sign on form

Stay up to date

Sign up now for all our news
in one monthly digest

China adopts sustainable lending laws

Shows potential way forward for global financial regulators
Dodgy deals
By Friends of the Earth US | US and Netherlands, Nov 20 2008

(click here for the Chinese press release)

A new report released today by BankTrack analyzes green finance policies introduced in China over the past 18 months that are designed to curb the country's growing environmental problems, such as pollution and climate change. 

BankTrack, the international network that monitors commercial and investment banks, said that China's effort to improve the sustainability of its financial sector could provide regulators in other parts of the world with fresh ideas for how to approach the global financial crisis. The report, "The Green Evolution: Environmental Policies and Practice in China's Banking Sector," comes on the heels of the recent "BankTrack El Escorial Statement on Banks and the Financial Crisis," which stressed the need to create a more sustainable, robust and just financial system.

The report addresses recent regulations that seek to control bank lending to environmentally dubious projects and companies, and support more green projects.  In particular, the report applauds China's 'Green Credit Policy,' which has led to the inclusion of 38 firms on a "credit blacklist" due to environmental violations, and has resulted in at least RMB 2 billion (Euro 235 million) in loans being denied or recalled.  It also details China's new "Green IPO" (initial public offering) policy, which requires companies in polluting or energy-intensive industries to disclose environmental information and face a public comment period before stock is sold to the public.  Twenty out of 38 companies reviewed had their IPOs rejected or subjected to further assessment by the Environment Ministry since the policy's start in February 2008.

The report also found that some Chinese banks, particularly those that received government bailouts, have curtailed lending to polluting and energy-intensive industries.  For example, in 2007, Bank of Communications reported that it cut lending to the iron and steel industries by RMB 7.8 billion (Euro 916 million), and ICBC decreased loans to polluting industries by 24 percent.

"China's banking crisis led to massive government bailouts starting in the late '90s," said Michelle Chan of Friends of the Earth - US, one of the contributing authors to the report. "But it wasn't ‘no-strings-attached.'  Banks had to make drastic changes, and new regulations forced banks to follow prudent lending practices, including taking the environment into account.  Governments around the world should demonstrate the same vision as they nationalize their banks and reform their financial sectors."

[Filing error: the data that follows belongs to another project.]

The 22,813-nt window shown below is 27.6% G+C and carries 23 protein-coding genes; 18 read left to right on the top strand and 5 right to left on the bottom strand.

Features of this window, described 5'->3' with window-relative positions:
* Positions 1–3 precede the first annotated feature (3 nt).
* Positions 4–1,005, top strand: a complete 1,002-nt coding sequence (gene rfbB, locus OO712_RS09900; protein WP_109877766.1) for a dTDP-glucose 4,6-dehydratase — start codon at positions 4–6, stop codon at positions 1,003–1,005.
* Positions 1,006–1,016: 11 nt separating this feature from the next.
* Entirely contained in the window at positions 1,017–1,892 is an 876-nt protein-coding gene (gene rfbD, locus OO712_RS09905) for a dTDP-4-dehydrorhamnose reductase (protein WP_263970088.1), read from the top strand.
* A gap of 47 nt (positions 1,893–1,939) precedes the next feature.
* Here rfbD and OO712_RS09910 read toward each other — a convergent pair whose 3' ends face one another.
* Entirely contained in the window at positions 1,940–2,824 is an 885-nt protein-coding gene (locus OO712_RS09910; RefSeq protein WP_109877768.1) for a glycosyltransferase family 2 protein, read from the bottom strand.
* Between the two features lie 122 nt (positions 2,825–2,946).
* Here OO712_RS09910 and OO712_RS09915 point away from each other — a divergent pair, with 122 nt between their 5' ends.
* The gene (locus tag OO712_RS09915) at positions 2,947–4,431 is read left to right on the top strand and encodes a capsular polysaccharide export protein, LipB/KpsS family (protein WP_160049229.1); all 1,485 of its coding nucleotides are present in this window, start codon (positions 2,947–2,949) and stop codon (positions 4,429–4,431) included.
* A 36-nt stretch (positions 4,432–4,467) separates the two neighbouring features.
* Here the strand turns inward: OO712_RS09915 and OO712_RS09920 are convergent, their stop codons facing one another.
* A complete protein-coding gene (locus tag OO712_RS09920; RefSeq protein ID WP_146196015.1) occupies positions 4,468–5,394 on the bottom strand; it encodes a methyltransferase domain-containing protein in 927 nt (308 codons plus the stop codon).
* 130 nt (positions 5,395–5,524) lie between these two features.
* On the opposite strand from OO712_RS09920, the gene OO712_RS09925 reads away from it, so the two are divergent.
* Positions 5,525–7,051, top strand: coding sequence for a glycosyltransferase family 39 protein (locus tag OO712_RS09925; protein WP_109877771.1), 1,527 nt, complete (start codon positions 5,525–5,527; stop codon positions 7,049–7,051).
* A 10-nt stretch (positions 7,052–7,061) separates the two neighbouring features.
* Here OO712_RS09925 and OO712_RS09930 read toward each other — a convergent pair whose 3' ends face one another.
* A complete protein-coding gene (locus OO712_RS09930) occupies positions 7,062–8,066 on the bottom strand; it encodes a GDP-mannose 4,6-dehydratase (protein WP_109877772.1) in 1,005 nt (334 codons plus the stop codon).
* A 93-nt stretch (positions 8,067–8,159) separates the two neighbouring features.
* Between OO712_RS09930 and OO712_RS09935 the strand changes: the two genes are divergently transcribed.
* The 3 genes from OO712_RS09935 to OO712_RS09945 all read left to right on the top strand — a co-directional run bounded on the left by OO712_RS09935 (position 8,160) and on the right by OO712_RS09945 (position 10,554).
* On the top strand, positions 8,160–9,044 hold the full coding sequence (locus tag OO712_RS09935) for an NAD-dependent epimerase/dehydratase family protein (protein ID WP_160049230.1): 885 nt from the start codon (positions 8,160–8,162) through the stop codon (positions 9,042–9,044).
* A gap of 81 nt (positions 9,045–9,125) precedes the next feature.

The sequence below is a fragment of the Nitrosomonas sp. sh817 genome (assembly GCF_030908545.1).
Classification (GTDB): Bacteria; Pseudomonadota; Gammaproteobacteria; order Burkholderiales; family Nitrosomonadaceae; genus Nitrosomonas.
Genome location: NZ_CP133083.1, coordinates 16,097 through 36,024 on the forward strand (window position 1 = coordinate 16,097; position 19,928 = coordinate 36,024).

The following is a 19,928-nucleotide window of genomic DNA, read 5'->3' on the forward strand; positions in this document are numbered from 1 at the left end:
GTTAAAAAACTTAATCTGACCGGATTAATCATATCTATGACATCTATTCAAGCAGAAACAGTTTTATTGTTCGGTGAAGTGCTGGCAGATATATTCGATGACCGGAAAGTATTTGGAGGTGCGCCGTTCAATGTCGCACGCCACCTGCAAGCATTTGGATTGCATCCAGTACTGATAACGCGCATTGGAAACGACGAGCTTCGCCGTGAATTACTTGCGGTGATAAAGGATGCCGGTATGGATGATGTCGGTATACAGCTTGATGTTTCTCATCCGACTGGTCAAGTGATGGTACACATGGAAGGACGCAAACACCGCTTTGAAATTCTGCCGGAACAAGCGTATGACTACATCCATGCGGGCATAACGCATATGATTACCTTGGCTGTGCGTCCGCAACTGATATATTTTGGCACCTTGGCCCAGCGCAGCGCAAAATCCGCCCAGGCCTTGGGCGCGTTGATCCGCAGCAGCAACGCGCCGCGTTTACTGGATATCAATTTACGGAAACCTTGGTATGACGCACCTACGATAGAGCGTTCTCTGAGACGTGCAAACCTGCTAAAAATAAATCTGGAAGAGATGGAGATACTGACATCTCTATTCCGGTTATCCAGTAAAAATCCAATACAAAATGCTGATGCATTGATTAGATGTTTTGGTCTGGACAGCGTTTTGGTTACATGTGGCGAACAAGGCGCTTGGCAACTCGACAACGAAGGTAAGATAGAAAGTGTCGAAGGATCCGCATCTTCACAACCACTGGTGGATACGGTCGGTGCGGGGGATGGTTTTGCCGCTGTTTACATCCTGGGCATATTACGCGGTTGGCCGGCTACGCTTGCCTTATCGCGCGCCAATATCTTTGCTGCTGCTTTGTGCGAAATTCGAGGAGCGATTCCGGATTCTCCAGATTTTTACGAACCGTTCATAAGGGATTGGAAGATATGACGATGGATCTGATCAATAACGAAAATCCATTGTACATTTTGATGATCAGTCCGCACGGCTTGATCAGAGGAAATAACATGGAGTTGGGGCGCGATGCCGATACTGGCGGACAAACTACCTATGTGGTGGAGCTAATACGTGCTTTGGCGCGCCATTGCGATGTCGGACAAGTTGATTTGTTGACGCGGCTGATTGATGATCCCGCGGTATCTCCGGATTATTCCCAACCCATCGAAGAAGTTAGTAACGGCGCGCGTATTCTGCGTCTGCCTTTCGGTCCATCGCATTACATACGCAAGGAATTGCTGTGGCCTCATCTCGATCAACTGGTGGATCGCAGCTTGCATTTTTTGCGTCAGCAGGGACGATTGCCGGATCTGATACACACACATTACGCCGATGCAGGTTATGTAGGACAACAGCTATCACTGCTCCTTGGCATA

Although China's green finance policies have recently led to positive changes, the report also points out some significant short-comings.

"Overall, Chinese banks still lag behind international best practice for environmental credit risk management systems, public reporting, and stakeholder engagement," said Adina Matisoff, China Sustainable Finance Coordinator for Friends of the Earth - US, and the report's lead author. "Also, the scope of China's Green Credit Policy is limited, as the policy does not apply to Chinese banks' growing international lending portfolios."

In addition, the report points out that China's green finance policies may be insufficient to counter contradictory national policies that have expanded the use of environmentally harmful energy sources including coal, large-scale hydropower, and nuclear power.

"In the midst of today's crisis, we have an opportunity to transform the banking sector into one that helps solve the pressing social and environmental problems the world is facing," said Johan Frijns, Coordinator of BankTrack. "The new regulations in China are not perfect, but they offer some concrete examples of how financial regulations can advance environmental goals."

The report is also available in Chinese at:



Michelle Chan, Friends of the Earth-US (California): +1 415 544 0790 x14

Adina Matisoff, Friends of the Earth-US (California): +1 415 544 0790 x20

Johan Frijns, BankTrack (Netherlands): +31 6 1242 1667

Friends of the Earth US Website

Bank of China
Bank of China is one of China's Big Four joint-stock commercial banks. Bank of China offers commercial banking, investment banking, insurance, asset management, aircraft…
China Construction Bank
China Construction Bank (CCB) is a leading commercial bank in China providing a comprehensive range of commercial banking products and services. CCB's business consists of…
China Exim Bank
Established in 1994, the China Export-Import Bank (China Exim) is China's official export credit agency, providing export credits, guarantees, concessional loans and on-lending…
ICBC (Industrial and Commercial Bank of China) is a joint-stock commercial bank based in the People's Republic of China.  Founded in 1984, ICBC overtook Citi to become…
check dodgy deals on record
Asia Pulp and Paper - APP
APP is the pulp and paper susbidiary of the Sinar Mas Group, and is one of the largest pulp and paper companies in the world. The Sinar Mas Group was founded in 1962…

Good login. Redirecting to
'My Banktrack'.
Wrong login. Click here to request your password.
An email has been sent with your login!
Request password
This email is unknown.
<< Back
Please provide one or more search terms

Join our mailinglist

Get all our latest news releases delivered straight to your inbox - or get our News Digest once a month

banktrack tweets
UN urges Bangladesh to scrap coal plant near world's largest mangrove #SaveSundarbans #StopRampal
Oct 24, 2016
RT @bywordlight: .@BofAML's Julian Mylchreest is now addressing #OM2016, which they sponsored. Here's what they've been funding of late. ht…
Oct 19, 2016
Vismarkt 15
6511 VJ Nijmegen
Contact us